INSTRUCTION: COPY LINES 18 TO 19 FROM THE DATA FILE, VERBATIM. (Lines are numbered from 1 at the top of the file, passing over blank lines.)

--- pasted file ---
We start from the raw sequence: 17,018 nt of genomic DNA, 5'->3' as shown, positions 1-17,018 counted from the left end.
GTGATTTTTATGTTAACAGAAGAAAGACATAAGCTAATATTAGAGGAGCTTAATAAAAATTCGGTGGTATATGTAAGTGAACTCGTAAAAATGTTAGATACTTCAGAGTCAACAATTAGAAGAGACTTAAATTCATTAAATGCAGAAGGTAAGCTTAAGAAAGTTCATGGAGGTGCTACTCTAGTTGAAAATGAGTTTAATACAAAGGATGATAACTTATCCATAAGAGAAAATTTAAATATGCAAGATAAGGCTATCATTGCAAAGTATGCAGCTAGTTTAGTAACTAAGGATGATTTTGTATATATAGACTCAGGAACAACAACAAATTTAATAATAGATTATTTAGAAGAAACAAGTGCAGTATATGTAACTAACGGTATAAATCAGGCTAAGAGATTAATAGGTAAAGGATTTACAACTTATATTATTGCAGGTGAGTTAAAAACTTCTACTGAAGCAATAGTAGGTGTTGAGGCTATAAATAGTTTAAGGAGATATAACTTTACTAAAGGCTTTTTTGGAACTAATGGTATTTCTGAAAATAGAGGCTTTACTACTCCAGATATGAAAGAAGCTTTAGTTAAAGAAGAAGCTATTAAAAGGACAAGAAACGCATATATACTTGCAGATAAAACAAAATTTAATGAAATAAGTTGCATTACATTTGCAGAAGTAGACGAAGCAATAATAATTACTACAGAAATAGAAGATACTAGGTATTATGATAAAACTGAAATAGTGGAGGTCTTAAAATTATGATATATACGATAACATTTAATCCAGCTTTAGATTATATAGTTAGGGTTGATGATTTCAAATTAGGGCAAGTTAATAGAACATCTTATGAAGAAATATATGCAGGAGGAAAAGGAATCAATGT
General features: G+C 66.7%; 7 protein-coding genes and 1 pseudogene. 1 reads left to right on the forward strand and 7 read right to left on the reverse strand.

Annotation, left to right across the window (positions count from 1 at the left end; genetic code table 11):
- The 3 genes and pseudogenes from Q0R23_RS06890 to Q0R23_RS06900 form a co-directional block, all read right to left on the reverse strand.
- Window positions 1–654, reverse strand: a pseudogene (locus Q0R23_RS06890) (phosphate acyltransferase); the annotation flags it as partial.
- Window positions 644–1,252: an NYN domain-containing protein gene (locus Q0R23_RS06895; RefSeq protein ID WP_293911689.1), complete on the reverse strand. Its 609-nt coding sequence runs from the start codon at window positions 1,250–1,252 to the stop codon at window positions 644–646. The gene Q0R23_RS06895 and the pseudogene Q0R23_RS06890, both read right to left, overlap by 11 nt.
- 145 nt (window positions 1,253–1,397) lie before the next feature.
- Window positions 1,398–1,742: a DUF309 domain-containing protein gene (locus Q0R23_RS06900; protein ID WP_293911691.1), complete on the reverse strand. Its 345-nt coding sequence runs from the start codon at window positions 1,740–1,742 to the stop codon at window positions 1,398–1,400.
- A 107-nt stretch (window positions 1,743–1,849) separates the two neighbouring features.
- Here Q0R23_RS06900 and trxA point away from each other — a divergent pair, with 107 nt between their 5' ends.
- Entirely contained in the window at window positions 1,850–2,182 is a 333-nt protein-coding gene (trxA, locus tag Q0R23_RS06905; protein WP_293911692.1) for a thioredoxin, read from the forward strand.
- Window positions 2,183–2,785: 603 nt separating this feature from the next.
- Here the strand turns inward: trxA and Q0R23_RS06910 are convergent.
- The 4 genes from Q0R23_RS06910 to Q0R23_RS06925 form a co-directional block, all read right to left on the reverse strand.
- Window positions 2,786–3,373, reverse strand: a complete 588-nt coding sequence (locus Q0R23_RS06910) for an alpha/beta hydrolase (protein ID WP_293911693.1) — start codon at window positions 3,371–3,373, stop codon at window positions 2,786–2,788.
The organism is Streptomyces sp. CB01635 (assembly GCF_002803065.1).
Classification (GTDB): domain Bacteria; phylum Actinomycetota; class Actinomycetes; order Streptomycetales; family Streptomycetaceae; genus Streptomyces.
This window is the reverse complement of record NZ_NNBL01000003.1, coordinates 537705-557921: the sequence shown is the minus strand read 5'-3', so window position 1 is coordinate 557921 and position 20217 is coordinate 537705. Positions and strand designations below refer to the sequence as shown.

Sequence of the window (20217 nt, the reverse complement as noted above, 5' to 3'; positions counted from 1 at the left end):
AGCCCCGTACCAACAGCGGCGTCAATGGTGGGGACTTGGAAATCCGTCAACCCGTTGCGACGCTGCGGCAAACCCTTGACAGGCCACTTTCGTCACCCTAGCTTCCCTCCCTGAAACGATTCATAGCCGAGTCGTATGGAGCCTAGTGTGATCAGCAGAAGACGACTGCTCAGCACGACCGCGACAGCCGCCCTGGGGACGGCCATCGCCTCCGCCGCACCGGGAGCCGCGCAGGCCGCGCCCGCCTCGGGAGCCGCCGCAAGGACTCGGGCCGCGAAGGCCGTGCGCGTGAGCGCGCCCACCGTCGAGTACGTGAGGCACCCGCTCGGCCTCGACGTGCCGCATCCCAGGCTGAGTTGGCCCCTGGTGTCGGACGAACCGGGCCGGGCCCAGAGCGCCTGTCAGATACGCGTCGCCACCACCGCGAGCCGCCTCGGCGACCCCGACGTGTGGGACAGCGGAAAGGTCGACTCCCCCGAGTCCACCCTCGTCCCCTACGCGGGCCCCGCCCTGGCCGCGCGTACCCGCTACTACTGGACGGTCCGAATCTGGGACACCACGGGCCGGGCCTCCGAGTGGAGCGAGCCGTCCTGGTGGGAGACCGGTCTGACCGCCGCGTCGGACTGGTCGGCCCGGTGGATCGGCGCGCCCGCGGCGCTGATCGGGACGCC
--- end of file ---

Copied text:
Classification (GTDB): domain Bacteria; phylum Actinomycetota; class Actinomycetes; order Streptomycetales; family Streptomycetaceae; genus Streptomyces.
This window is the reverse complement of record NZ_NNBL01000003.1, coordinates 537705-557921: the sequence shown is the minus strand read 5'-3', so window position 1 is coordinate 557921 and position 20217 is coordinate 537705. Positions and strand designations below refer to the sequence as shown.